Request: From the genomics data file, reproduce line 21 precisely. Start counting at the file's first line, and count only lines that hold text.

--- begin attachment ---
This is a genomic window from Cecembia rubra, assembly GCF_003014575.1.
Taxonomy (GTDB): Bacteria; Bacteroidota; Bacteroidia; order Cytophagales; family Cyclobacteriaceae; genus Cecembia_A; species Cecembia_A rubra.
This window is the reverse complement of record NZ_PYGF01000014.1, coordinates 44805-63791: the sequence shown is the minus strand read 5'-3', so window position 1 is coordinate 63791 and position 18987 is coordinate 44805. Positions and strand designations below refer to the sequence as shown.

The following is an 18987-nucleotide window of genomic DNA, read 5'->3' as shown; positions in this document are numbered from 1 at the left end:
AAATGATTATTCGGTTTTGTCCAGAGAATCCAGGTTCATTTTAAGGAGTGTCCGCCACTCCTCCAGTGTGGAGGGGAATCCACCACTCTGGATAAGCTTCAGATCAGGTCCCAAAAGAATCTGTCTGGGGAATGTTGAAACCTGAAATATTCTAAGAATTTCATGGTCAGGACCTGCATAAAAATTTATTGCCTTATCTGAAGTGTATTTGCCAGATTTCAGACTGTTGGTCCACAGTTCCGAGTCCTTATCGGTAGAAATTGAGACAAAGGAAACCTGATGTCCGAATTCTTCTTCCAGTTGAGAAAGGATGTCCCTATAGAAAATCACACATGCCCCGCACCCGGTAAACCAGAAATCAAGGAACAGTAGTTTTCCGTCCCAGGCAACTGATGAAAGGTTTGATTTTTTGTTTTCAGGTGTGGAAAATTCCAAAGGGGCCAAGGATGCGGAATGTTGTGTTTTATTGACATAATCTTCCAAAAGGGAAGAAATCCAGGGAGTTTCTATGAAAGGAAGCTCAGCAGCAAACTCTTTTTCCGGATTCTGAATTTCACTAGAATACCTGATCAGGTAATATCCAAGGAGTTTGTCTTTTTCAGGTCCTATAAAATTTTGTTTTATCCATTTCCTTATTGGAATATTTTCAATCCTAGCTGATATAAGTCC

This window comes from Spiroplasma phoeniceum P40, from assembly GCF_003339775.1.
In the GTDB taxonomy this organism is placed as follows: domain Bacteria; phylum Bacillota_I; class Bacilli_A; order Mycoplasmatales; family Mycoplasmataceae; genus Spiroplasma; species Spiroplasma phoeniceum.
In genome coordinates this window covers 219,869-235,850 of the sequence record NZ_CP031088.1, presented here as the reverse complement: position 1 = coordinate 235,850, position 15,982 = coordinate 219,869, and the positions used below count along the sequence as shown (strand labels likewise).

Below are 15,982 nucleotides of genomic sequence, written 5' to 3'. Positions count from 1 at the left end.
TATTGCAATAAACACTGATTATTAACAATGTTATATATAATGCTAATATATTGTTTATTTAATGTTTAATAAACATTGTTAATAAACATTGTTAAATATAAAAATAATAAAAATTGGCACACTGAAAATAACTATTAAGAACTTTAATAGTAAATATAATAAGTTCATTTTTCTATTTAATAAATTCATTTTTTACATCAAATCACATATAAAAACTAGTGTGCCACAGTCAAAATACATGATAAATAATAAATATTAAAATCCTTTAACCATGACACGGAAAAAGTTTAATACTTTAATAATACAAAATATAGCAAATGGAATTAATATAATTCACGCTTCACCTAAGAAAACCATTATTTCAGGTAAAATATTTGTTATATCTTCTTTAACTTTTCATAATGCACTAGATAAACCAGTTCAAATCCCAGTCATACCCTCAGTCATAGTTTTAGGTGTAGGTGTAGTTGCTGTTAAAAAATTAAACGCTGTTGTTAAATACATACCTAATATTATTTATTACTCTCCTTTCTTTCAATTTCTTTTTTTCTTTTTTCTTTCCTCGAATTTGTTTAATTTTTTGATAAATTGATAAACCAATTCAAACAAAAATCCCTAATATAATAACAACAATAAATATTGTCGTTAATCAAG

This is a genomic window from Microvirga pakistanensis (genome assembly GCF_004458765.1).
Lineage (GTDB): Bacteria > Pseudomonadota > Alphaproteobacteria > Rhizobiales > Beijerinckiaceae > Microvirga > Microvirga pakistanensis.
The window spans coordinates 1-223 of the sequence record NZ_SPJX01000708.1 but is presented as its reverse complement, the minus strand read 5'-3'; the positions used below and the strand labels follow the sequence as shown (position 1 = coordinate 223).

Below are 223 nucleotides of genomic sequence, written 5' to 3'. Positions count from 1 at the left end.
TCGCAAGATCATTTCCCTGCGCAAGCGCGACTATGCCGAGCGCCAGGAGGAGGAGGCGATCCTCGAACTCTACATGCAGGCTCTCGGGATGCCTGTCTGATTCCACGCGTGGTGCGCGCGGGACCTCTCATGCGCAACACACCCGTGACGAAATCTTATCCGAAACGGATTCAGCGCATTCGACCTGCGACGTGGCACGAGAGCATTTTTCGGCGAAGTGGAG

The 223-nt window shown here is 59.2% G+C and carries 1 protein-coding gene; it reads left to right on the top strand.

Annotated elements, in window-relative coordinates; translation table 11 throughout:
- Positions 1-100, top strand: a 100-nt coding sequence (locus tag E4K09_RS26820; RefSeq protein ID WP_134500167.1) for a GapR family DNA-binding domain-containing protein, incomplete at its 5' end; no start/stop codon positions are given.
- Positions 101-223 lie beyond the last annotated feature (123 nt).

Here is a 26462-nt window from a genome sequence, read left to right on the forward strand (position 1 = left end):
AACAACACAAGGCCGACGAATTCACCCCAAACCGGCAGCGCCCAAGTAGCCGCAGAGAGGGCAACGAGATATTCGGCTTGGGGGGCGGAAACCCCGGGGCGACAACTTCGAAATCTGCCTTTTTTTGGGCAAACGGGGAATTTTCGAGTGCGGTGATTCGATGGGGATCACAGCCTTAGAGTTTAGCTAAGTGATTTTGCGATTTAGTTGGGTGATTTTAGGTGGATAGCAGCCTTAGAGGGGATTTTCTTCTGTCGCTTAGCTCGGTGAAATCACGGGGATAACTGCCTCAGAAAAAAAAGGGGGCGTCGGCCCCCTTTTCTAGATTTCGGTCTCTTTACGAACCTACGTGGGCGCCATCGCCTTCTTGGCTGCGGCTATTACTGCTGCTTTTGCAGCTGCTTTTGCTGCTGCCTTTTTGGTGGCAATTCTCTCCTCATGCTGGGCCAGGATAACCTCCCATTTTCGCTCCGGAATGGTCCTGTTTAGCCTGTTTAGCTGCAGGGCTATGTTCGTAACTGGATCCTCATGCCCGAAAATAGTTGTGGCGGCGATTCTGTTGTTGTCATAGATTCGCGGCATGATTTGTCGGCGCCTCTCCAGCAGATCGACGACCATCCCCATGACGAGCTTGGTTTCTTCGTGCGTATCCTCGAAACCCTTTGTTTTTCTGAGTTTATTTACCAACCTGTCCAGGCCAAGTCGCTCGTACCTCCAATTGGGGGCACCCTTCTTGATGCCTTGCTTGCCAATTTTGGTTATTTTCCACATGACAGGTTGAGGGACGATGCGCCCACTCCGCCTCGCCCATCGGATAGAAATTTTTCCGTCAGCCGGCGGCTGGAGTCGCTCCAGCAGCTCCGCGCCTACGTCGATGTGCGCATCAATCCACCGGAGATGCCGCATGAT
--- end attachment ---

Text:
AACAACACAAGGCCGACGAATTCACCCCAAACCGGCAGCGCCCAAGTAGCCGCAGAGAGGGCAACGAGATATTCGGCTTGGGGGGCGGAAACCCCGGGGCGACAACTTCGAAATCTGCCTTTTTTTGGGCAAACGGGGAATTTTCGAGTGCGGTGATTCGATGGGGATCACAGCCTTAGAGTTTAGCTAAGTGATTTTGCGATTTAGTTGGGTGATTTTAGGTGGATAGCAGCCTTAGAGGGGATTTTCTTCTGTCGCTTAGCTCGGTGAAATCACGGGGATAACTGCCTCAGAAAAAAAAGGGGGCGTCGGCCCCCTTTTCTAGATTTCGGTCTCTTTACGAACCTACGTGGGCGCCATCGCCTTCTTGGCTGCGGCTATTACTGCTGCTTTTGCAGCTGCTTTTGCTGCTGCCTTTTTGGTGGCAATTCTCTCCTCATGCTGGGCCAGGATAACCTCCCATTTTCGCTCCGGAATGGTCCTGTTTAGCCTGTTTAGCTGCAGGGCTATGTTCGTAACTGGATCCTCATGCCCGAAAATAGTTGTGGCGGCGATTCTGTTGTTGTCATAGATTCGCGGCATGATTTGTCGGCGCCTCTCCAGCAGATCGACGACCATCCCCATGACGAGCTTGGTTTCTTCGTGCGTATCCTCGAAACCCTTTGTTTTTCTGAGTTTATTTACCAACCTGTCCAGGCCAAGTCGCTCGTACCTCCAATTGGGGGCACCCTTCTTGATGCCTTGCTTGCCAATTTTGGTTATTTTCCACATGACAGGTTGAGGGACGATGCGCCCACTCCGCCTCGCCCATCGGATAGAAATTTTTCCGTCAGCCGGCGGCTGGAGTCGCTCCAGCAGCTCCGCGCCTACGTCGATGTGCGCATCAATCCACCGGAGATGCCGCATGAT